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Authors: Jon Sharpe

Black Hills Badman

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Table of Contents
Something wasn’t right. Fargo slowed to a walk. He didn’t think they had seen him, but then again, all it would take was one warrior with eyes as sharp as a hawk’s to look back at just the right moment.
His skin prickling, Fargo placed his hand on his Colt. He would go on a little ways yet, and if he didn’t spot them, turn back.
The last Fargo saw of the six, they were winding between a pair of wooded hills. Both hills were about the same size and shape, and reminded him of a woman’s breasts. He grinned at the notion, and thought of Rebecca Keever, of her full bosom and winsome figure.
The next moment Fargo promptly lost his grin when the trees to his right and the trees to his left disgorged shrieking warriors brandishing lances and notching arrows to sinew strings.
He had ridden right into a trap.
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First published by Signet, an imprint of New American Library, a division of Penguin Group (USA) Inc.
First Printing, July 2009
The first chapter of this book previously appeared in
Beartooth Incident
, the three hundred thirty-second volume in this series.
Copyright © Penguin Group (USA) Inc., 2009
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eISBN : 978-1-101-05776-6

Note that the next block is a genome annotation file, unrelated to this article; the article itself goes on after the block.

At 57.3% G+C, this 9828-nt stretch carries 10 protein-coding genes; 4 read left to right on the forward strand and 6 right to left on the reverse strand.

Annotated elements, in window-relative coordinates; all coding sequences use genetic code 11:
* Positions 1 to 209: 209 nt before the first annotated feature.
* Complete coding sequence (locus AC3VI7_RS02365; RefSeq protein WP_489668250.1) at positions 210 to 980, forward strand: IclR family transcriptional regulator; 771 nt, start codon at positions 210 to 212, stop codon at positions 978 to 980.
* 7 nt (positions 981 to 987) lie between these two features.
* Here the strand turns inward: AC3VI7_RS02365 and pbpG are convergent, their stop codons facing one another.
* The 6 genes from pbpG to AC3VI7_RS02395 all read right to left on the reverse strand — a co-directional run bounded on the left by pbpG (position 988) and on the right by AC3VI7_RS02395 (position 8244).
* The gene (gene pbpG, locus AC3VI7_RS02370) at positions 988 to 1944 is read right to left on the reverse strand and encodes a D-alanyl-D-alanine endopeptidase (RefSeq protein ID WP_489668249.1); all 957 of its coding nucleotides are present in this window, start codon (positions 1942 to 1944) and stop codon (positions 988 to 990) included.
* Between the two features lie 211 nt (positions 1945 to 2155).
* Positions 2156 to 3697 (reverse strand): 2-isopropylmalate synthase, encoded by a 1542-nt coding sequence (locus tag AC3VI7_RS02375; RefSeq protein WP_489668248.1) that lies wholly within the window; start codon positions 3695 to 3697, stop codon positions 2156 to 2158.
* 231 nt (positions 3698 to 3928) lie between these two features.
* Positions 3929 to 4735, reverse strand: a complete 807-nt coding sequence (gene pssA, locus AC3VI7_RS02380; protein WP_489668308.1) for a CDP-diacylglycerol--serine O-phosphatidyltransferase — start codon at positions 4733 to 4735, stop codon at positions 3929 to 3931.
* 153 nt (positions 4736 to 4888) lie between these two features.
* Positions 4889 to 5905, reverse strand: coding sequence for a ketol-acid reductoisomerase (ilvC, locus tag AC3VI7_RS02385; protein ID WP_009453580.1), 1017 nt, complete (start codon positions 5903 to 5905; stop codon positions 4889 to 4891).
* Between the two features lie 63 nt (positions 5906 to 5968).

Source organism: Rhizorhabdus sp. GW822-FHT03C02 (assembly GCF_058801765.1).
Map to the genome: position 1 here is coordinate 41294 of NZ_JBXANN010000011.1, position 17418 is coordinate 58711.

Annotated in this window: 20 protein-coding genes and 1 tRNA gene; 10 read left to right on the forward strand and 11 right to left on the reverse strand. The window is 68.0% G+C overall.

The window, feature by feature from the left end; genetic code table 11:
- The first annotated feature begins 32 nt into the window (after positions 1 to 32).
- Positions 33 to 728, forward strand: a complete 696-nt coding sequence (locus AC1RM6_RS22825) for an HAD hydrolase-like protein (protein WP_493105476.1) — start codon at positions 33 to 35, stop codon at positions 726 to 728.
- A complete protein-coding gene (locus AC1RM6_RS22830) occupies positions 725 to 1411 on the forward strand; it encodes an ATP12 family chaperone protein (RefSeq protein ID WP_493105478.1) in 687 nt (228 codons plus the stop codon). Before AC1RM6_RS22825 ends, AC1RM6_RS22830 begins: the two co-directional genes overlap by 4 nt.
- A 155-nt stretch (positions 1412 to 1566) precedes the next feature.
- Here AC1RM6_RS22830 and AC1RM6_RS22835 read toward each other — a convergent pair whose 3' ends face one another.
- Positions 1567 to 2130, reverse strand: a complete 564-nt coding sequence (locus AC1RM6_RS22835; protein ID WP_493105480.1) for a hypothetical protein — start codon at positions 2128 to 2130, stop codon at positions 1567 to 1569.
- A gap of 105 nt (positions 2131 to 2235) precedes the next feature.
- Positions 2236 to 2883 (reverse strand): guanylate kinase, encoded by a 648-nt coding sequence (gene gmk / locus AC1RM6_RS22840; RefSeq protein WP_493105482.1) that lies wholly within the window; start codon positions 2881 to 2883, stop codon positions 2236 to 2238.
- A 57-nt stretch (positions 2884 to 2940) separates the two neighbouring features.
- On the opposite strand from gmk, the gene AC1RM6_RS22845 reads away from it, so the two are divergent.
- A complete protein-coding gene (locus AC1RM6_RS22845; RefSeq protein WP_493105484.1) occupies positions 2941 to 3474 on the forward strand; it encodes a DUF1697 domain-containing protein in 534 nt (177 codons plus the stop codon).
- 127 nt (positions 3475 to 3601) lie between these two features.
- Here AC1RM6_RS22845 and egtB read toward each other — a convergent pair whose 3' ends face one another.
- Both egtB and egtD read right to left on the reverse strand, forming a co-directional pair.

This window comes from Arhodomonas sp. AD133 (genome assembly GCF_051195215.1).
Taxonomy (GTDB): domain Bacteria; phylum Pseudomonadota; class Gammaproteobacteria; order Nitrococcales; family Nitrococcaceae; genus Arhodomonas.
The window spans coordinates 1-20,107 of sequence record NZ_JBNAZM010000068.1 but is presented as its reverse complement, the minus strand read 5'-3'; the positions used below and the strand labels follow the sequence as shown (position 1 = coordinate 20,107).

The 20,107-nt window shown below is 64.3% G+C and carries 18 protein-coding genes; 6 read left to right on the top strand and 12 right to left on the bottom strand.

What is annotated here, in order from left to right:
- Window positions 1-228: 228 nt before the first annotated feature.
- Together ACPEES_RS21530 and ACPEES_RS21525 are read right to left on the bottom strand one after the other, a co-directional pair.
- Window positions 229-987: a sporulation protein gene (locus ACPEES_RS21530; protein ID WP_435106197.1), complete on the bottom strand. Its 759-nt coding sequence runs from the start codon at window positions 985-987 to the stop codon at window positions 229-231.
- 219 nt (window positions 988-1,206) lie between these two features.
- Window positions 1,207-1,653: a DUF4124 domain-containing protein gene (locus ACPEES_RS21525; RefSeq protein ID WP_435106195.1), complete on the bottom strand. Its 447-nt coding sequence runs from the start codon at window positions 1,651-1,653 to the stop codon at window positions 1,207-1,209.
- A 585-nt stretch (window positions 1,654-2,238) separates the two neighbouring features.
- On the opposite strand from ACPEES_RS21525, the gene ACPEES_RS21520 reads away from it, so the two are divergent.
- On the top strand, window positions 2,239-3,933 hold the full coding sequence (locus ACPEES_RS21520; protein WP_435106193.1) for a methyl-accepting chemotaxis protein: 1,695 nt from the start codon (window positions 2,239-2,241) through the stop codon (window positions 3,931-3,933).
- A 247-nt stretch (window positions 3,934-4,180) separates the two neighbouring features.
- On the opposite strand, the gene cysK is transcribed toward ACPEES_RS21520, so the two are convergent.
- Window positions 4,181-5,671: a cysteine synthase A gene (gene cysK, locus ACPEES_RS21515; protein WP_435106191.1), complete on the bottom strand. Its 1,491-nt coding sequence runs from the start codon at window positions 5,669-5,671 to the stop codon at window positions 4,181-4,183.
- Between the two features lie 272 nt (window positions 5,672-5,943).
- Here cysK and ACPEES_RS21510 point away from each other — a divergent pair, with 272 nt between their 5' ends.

The Trailsman
Beginnings . . . they bend the tree and they mark the man. Skye Fargo was born when he was eighteen. Terror was his midwife, vengeance his first cry. Killing spawned Skye Fargo, ruthless, cold-blooded murder. Out of the acrid smoke of gunpowder still hanging in the air, he rose, cried out a promise never forgotten.
The Trailsman they began to call him all across the West: searcher, scout, hunter, the man who could see where others only looked, his skills for hire but not his soul, the man who lived each day to the fullest, yet trailed each tomorrow. Skye Fargo, the Trailsman, the seeker who could take the wildness of a land and the wanting of a woman and make them his own.
The Black Hills, 1861—woe to the white man who
invaded the land of the Lakotas.
It was like looking for a pink needle in a green and brown haystack.
Or so Skye Fargo thought as he scanned the prairie for the girl. She would be easy to spot if it weren’t for the fact there was so
prairie. A sea of grass stretched from Canada to Mexico, broken here and there by rivers and mountain ranges.
North of him, not yet in sight, were the Black Hills.
Fargo didn’t like being there. He was in Sioux country, and the Sioux were not fond of whites these days. More often than not, any white they came across was treated to a quiver of arrows or had his throat slit and his hair lifted so it could hang from a coup stick in a warrior’s lodge.
Fargo was white, but it was hard to tell by looking at him. His skin was bronzed dark by the relentless sun. He had lake-blue eyes, something no Sioux ever did. He wore buckskins. A white hat, a red bandanna, and boots were the rest of his attire. A Colt with well-worn grips was strapped around his waist. In an ankle sheath nestled an Arkansas toothpick. From his saddle scabbard jutted the stock of a Henry rifle.
Rising in the stirrups, Fargo squinted against the glare of the sun and raked the grass from east to west and back again. It wasn’t flat, not this close to the Hills. A maze of gullies and washes made spotting her that much harder.
“Damn all kids, anyhow,” Fargo grumbled out loud. He gigged the Ovaro and rode on, vowing that there would be hell to pay when he got back to the party he was guiding.
A shrill whistle drew his gaze to a prairie dog. It had spotted him and was warning its friends.